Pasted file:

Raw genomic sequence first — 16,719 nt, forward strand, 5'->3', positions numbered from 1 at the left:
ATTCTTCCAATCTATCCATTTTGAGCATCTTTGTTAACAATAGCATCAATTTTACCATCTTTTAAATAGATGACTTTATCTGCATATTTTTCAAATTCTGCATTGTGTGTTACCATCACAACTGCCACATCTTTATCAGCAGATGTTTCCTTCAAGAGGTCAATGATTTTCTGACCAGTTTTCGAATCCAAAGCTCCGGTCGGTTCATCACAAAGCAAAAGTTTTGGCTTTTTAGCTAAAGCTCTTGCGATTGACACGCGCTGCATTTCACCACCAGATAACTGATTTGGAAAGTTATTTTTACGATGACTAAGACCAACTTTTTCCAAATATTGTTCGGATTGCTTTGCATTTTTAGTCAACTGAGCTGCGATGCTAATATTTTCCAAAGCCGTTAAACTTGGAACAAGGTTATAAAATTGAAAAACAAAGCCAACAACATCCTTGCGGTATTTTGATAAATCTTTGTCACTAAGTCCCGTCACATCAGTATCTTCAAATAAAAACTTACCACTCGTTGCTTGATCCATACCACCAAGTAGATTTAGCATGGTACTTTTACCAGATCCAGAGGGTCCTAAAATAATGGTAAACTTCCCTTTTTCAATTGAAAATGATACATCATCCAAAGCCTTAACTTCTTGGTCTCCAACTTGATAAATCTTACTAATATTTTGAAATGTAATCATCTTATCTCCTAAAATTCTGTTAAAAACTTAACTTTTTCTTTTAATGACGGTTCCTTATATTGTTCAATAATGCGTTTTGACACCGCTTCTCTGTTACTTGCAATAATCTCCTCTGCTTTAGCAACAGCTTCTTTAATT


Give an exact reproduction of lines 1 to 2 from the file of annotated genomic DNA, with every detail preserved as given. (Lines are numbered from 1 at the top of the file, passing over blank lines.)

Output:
Raw genomic sequence first — 16,719 nt, forward strand, 5'->3', positions numbered from 1 at the left:
ATTCTTCCAATCTATCCATTTTGAGCATCTTTGTTAACAATAGCATCAATTTTACCATCTTTTAAATAGATGACTTTATCTGCATATTTTTCAAATTCTGCATTGTGTGTTACCATCACAACTGCCACATCTTTATCAGCAGATGTTTCCTTCAAGAGGTCAATGATTTTCTGACCAGTTTTCGAATCCAAAGCTCCGGTCGGTTCATCACAAAGCAAAAGTTTTGGCTTTTTAGCTAAAGCTCTTGCGATTGACACGCGCTGCATTTCACCACCAGATAACTGATTTGGAAAGTTATTTTTACGATGACTAAGACCAACTTTTTCCAAATATTGTTCGGATTGCTTTGCATTTTTAGTCAACTGAGCTGCGATGCTAATATTTTCCAAAGCCGTTAAACTTGGAACAAGGTTATAAAATTGAAAAACAAAGCCAACAACATCCTTGCGGTATTTTGATAAATCTTTGTCACTAAGTCCCGTCACATCAGTATCTTCAAATAAAAACTTACCACTCGTTGCTTGATCCATACCACCAAGTAGATTTAGCATGGTACTTTTACCAGATCCAGAGGGTCCTAAAATAATGGTAAACTTCCCTTTTTCAATTGAAAATGATACATCATCCAAAGCCTTAACTTCTTGGTCTCCAACTTGATAAATCTTACTAATATTTTGAAATGTAATCATCTTATCTCCTAAAATTCTGTTAAAAACTTAACTTTTTCTTTTAATGACGGTTCCTTATATTGTTCAATAATGCGTTTTGACACCGCTTCTCTGTTACTTGCAATAATCTCCTCTGCTTTAGCAACAGCTTCTTTAATT